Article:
PILOT COMPETENCE (Part 3)

Acknowledgements: CAA Skyway Code 2017

MAINTAINING SKILLS
Guidance 
The average GA pilot only flies about 30 hours per year. Most would admit to not always finding this enough to maintain proficiency in their chosen aircraft. While it may be sufficient for a simple flight in good conditions, you may be surprised at how quickly handling skills and recollection of operating procedures fade, particularly if overall experience is low. Throw in some high winds, unfamiliar aerodromes or airspace and quickly the lack of currency may become more apparent. So:
  •    Be realistic about your current skill
 level – while you should not be afraid
 of taking on more challenging flights, some refresher training with an instructor may be necessary before doing soin more challenging conditions.
  •     Often it is pilots with some experience who have accidents, rather than those who have just gained their licence. As you build experience, but with the memory of the training environment fading, be wary of allowing bad habits to creep in. Pursuing further training towards additional ratings is a good way to guard against this.
  •      If you have an SEP (or similar) rating you will be required to have had an hour flying with an instructor every two years. Use this time to revise areas you may be rusty on, such as short field landings, steep turns or practice forced landings.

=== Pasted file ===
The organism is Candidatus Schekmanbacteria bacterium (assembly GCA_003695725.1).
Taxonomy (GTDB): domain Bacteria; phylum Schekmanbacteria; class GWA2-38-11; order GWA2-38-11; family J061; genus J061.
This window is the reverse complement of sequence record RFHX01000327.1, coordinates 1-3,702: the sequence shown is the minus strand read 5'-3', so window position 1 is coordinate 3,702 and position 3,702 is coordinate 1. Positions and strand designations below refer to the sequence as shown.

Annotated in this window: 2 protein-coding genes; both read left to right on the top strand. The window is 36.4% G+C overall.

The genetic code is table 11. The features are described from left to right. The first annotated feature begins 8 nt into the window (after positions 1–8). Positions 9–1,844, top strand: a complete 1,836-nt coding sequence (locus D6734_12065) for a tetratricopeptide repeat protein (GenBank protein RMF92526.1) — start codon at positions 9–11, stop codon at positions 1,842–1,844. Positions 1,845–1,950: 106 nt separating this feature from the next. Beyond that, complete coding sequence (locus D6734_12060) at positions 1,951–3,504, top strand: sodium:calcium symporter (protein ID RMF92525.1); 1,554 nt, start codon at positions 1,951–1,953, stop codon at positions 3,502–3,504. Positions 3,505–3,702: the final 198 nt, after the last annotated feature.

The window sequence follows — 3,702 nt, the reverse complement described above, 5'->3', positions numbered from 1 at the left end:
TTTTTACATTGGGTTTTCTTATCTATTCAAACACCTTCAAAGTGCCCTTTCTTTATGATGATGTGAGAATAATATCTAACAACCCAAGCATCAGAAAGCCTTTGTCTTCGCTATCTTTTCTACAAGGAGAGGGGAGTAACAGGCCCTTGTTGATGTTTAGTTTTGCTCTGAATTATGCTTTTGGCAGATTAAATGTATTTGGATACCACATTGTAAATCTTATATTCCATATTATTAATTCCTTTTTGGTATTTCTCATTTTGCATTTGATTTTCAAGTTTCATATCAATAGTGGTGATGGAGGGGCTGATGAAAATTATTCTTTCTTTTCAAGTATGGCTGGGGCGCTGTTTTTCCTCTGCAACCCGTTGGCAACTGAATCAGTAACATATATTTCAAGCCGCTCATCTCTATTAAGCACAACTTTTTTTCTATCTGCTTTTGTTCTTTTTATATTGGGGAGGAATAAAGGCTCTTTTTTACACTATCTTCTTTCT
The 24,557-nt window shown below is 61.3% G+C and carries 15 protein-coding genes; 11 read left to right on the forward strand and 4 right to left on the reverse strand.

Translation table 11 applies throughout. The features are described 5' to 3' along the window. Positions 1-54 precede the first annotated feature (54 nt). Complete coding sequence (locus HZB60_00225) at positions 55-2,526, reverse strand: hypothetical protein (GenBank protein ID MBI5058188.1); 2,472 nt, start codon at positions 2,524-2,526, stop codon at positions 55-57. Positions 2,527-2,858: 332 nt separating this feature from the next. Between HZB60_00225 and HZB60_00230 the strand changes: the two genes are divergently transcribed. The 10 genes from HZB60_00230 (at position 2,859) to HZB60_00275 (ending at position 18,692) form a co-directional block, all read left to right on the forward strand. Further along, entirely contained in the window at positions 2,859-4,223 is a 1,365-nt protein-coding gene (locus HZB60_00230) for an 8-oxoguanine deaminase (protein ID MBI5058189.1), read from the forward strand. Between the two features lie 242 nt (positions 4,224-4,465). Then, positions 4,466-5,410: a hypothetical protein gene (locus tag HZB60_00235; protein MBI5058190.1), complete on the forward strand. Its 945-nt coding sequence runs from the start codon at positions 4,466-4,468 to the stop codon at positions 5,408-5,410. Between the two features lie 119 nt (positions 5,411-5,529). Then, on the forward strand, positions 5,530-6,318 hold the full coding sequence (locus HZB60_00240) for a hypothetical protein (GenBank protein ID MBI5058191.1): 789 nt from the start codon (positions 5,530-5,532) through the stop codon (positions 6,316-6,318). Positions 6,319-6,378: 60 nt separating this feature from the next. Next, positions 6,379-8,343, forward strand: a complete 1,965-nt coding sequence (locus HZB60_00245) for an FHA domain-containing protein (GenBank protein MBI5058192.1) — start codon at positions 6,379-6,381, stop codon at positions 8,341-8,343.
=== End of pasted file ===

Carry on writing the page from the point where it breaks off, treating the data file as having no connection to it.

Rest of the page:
•      If undertaking a proficiency check, do not be afraid to use the time to go over subjects you are unsure of after the check is complete – a good examiner should be more than happy to do so.
  •        If you have had a long period with your mind away from flying, set aside an amount of time to review the speeds and procedures for your aircraft, local operating procedures or any other pertinent subjects. Ease yourself back into it and wait until you are fully up to speed before taking passengers.
  •    If flying a new aircraft, even if differences training is not legally required, spend
 lots of time reading the AFM and find
 a knowledgeable instructor who can properly convert you onto type. Research any idiosyncrasies the type may have.
  •      Doing something new like aerobatics or converting onto a new type of aircraft can also be rewarding and is a good way to improve your skills.
  •     The General Aviation Safety Council (GASCo) produce a ‘personal currency chart’ which can be downloaded from their website – www.gasco.org.uk.


Many GA Associations have pilot proficiency schemes approved under the CAA’s Pilot Recognition for Operational Up-skilling and Development ‘PROUD’ framework. They are a good way to challenge yourself to improve your flying. Search for “CAA PROUD” online to find a scheme that suits you. 

FLY SAFE!
Tony Birth